Creating Spelljammer Ships (Spelljammer Supplement)
From D&D Wiki
Creating a Spelljammer Ship
A spelljammer helm can be placed on any construction and it can traverse the Flow, but only a streamlined vessel can move efficiently; and only a vessel with oars or sails can maneuver.
At the simplest level, a seafaring vessel can be adapted with a helm and become a spelljammer ship.
See Spelljammer Ships for examples.
The following rules are based on the DMG section on Ships (pp. 119)
- Armor Class
Based on what the ship is made of
- Hit Points
- Damage Threshold
Ships are objects, so are immune to poison and psychic damage.
1. Choose a Hull
The hull itself does not cost anything: the framework is included in the cost of the components below.
Damage Threshold are used in the ship-to-ship combat system.
A vessel has either a nautical hull, terrestrial hull or dual hull.
- A nautical hull allows the vessel to land on water – it is seaworthy. If the ship has a nautical helm, it can steer and use its rigging to maneuver. This vessel will crash and take damage if it lands on solid ground.
- A terrestrial vessel has legs or shock-absorbent landing pads. It can land on solid ground, but it is not seaworthy. It will sink if it lands on water.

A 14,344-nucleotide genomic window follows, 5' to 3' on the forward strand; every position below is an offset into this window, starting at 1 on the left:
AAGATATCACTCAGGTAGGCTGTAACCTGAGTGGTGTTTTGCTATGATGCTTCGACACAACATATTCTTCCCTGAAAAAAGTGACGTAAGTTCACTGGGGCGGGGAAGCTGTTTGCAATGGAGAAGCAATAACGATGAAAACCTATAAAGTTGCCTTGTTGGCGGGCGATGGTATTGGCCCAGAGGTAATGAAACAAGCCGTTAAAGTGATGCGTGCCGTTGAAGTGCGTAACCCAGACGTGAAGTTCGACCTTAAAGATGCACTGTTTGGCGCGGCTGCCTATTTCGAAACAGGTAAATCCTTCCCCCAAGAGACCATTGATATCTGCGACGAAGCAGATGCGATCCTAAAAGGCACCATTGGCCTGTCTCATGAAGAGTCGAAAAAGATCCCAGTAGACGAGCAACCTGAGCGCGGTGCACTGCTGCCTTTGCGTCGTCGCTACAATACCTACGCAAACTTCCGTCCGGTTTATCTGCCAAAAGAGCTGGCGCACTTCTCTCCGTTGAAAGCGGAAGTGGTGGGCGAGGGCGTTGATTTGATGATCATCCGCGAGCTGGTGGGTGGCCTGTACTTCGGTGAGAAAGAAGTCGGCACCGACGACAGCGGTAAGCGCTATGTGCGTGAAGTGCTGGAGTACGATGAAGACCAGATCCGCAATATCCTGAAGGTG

- A Dual hull is both a nautical and terrestrial hull combined.
This choice does not effect the vessel's space-faring performance.
- Reverse Deck
As Spelljammer ships exhibit planar gravity, they can have a "reverse deck" on the underside. Some components can be placed on the reverse deck. A ship constructed as such is not seaworthy and will sink if it lands in water, nor can it touchdown on solid ground without those components being destroyed.
2. Choose Components
- Dwarf Components
- Rock Gnome Components
3. Special Options
The ship is constructed from a hollowed-out asteroid or other large geological body. This is common design with starfaring races fond of mining, such as dwarves.
- A geomorphic hull can have any number of Armor (Stone) components at no cost.
- Such a vessel is never seaworthy
- Due to its non-streamlined hull, it gains no benefit from Rigging components.
4. Other Statistics
A ship has an air bubble that provides breathable air for one person for one months per ton of laden weight (rounded down) Thus a 50-ton caravel can support 12 crew for four months. The longevity of the ship's air bubble is also effected, with two Small creatures counting as one crewperson, and one Large creature counting as two crewpersons.
Note the applicable speeds the ship is capable of from Spelljammer Travel: Atmospheric, Space and/or Nautical.